Methods: Twelve L3-5 cadaveric lumbar segments were compressed to 1 kN in 6° flexion, neutral and 4° extension. The stress distribution in the mid-sagittal and posterolateral diameters of both the bridged and adjacent discs was measured by withdrawing a miniature pressure transducer across the IVD. Dynesys was applied across a single level and +2mm, neutral and −2mm spacer configurations tested in each position of loading. Over 2500 stress profiles were collected and the data obtained from measurements with and without application of Dynesys was analysed.

Results: In the absence of instrumentation stress peaks in the anterior annulus increased with a greater degree of specimen flexion. In 0° to 6° flexion, Dynesys eliminated the anterior stress peaks observed in the instrumented disc in 80% of specimens tested. In the +2mm to −2mm spacer range tested, posterior stress peaks were generally seen to increase with decreasing spacer height. Little effect is seen with the application of Dynesys to a non-degenerate disc. Preliminary analysis of the data suggests that stress distribution through the adjacent disc appears largely unchanged with instrumentation of the inferior segment.

Conclusions: Dynesys has the potential to relieve peak stresses in the anterior annulus seen particularly in positions of flexion. Spacer size influences the generation of peak stresses seen within the posterior annulus. Initial observations indicate that the IVD of the adjacent motion segment is not biomechanically prejudiced following the application of Dynesys.


G.W. Omlor H. Lorenz C. Carstens M.W. Kroeber T. Guehring

Study Design: Experimental in vivo study on New Zealand White Rabbits.

Summary of Background Data: We have developed an in-vivo rabbit model of lumbar disc degeneration. This model provides a defined loading of one single disc. However, the molecular mechanism that leads to mechanically-induced disc degeneration remains unclear.

Objective: To investigate the process of mechanically induced disc degeneration in New Zealand White Rabbits with respect to remodeling on the gene and the level of protein expression.

Subjects: Seven animals were treated with an external compression-device applying 200N on segment L3/4. Eight animals underwent sham surgery.

Outcome Measures: After 28 days discs were harvested and cut into two pieces in a sagittal plain. One piece was used for protein analysis utilizing immunohistochemical protocols for collagen I, II and aggrecan. The other half of the disc was used for quantitative real-time RT-PCR to determine gene expression of selected matrix genes.

Results: In the compression group matrix genes were upregulated: collagen I (6.46x; p=0,018), collagen II (2.14x), biglycan (2.97x; p=0,049), decorin (4.64x; p=0,043), aggrecan (1.2x), osteonectin (2.03x), fibronectin (3.48x), fibromodulin (2.6x; p=0,037). The MMP-13 gene could only be detected in compressed discs. Gene transcripts of the metalloproteinase-inhibitor TIMP-1 were 4.5 times upregulated (p=0,007). Immunohistochemical analysis revealed a decrease of aggrecan and collagen I.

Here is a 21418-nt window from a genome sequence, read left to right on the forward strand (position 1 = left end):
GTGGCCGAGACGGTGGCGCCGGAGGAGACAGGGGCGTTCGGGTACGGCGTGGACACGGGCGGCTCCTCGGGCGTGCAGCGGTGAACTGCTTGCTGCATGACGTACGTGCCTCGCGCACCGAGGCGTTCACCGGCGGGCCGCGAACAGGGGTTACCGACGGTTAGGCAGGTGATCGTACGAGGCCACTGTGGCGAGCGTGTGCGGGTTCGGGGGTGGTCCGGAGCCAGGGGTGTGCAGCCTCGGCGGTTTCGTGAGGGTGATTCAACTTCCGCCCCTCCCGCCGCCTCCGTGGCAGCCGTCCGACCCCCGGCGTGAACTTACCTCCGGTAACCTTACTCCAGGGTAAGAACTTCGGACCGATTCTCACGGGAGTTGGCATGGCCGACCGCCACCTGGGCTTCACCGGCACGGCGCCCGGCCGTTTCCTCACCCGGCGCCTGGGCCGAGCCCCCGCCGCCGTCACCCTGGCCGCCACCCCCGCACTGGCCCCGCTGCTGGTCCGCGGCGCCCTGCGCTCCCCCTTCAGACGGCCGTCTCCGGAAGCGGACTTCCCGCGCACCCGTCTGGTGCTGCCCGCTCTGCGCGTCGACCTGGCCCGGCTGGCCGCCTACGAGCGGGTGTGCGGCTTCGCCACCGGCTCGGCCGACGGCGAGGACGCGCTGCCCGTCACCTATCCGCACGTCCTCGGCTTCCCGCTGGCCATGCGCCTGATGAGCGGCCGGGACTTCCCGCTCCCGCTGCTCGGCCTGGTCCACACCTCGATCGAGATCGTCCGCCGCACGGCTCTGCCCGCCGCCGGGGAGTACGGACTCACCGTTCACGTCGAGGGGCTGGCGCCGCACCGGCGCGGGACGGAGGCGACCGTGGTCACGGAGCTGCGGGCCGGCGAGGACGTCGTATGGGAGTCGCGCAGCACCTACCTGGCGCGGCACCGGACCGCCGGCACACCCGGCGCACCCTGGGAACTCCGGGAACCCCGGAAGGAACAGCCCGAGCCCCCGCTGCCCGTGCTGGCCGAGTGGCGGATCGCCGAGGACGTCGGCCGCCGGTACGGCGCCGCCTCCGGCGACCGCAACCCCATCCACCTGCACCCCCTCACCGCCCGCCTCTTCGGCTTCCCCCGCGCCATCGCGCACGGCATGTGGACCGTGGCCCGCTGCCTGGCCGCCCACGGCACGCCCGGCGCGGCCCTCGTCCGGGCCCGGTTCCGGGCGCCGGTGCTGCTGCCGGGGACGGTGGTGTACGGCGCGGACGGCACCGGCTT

Conclusions: In our animal model mechanical loading caused degradation of the matrix proteins collagen I and aggrecan. Metalloproteinases like MMP-13 trigger this degenerative process. The elevated expression of matrix genes and TIMP-1 transcripts may characterize a mechanism of compensation.


J. Libera V. Moos H. J. Meisel W. Hutton O. Josimovic-Alasevic

Study Design: Experimental study in dogs:

Objective: To assess the efficiency of disc chondrocyte transplantation in a canine model.

Summary of Background Data: Conventional clinical treatments of intervertebral disc herniation and degeneration are focused on excision of damaged tissue, stabilization, and spinal fusion. The development and refinement of cell-based therapeutics for tissue regeneration and repair have spawned a multitude of applications including autologous disc chondrocyte transplantation. For clinical application the efficiency of disc chondrocyte transplantation was assessed using a pre-clinical canine model to show the technical feasibility and biological relevance for disc repair and retardation of disc degeneration. This report examined the protein expression of transplanted disc chondrocytes and their role in the clinically observed disc repair following autologous disc chondrocyte transplantation.

Methods: The nucleus and inner annulus were sampled from four skeletally-mature dogs by micro-discectomy. Disc chondrocytes were isolated and propagated under GMP validated conditions including completely autologous serum conditions. Two months later, the cultured cells were transplanted through the contralateral side of experimental discs after testing complete healing of the annulus by measuring intradiscal pressure stability. After seven months the animals were humanely killed. One half of the vertically halved lumbar spines were embedded in paraffin and sections were analysed histologically and immunohistochemically.